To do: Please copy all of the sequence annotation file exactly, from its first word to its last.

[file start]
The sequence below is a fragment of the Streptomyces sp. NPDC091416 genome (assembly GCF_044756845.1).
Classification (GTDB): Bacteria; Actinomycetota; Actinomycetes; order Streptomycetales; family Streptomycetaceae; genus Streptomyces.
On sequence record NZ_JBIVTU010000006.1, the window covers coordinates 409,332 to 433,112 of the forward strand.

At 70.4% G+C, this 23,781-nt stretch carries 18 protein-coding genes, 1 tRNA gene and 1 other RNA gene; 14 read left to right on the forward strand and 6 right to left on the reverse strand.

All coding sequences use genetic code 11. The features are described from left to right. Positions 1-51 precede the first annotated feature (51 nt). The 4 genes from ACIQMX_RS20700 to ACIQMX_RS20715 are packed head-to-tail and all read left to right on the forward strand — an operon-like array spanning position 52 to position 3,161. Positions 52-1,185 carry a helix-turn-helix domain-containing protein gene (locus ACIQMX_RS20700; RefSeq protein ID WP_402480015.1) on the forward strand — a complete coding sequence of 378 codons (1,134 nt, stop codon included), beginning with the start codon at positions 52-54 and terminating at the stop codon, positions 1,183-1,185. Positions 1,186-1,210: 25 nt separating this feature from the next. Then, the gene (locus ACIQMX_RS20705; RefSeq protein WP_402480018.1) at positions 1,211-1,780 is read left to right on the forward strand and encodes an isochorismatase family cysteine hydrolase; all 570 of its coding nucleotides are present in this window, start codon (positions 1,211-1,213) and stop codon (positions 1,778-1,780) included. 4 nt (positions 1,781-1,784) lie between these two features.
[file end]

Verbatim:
The sequence below is a fragment of the Streptomyces sp. NPDC091416 genome (assembly GCF_044756845.1).
Classification (GTDB): Bacteria; Actinomycetota; Actinomycetes; order Streptomycetales; family Streptomycetaceae; genus Streptomyces.
On sequence record NZ_JBIVTU010000006.1, the window covers coordinates 409,332 to 433,112 of the forward strand.

At 70.4% G+C, this 23,781-nt stretch carries 18 protein-coding genes, 1 tRNA gene and 1 other RNA gene; 14 read left to right on the forward strand and 6 right to left on the reverse strand.

All coding sequences use genetic code 11. The features are described from left to right. Positions 1-51 precede the first annotated feature (51 nt). The 4 genes from ACIQMX_RS20700 to ACIQMX_RS20715 are packed head-to-tail and all read left to right on the forward strand — an operon-like array spanning position 52 to position 3,161. Positions 52-1,185 carry a helix-turn-helix domain-containing protein gene (locus ACIQMX_RS20700; RefSeq protein ID WP_402480015.1) on the forward strand — a complete coding sequence of 378 codons (1,134 nt, stop codon included), beginning with the start codon at positions 52-54 and terminating at the stop codon, positions 1,183-1,185. Positions 1,186-1,210: 25 nt separating this feature from the next. Then, the gene (locus ACIQMX_RS20705; RefSeq protein WP_402480018.1) at positions 1,211-1,780 is read left to right on the forward strand and encodes an isochorismatase family cysteine hydrolase; all 570 of its coding nucleotides are present in this window, start codon (positions 1,211-1,213) and stop codon (positions 1,778-1,780) included. 4 nt (positions 1,781-1,784) lie between these two features.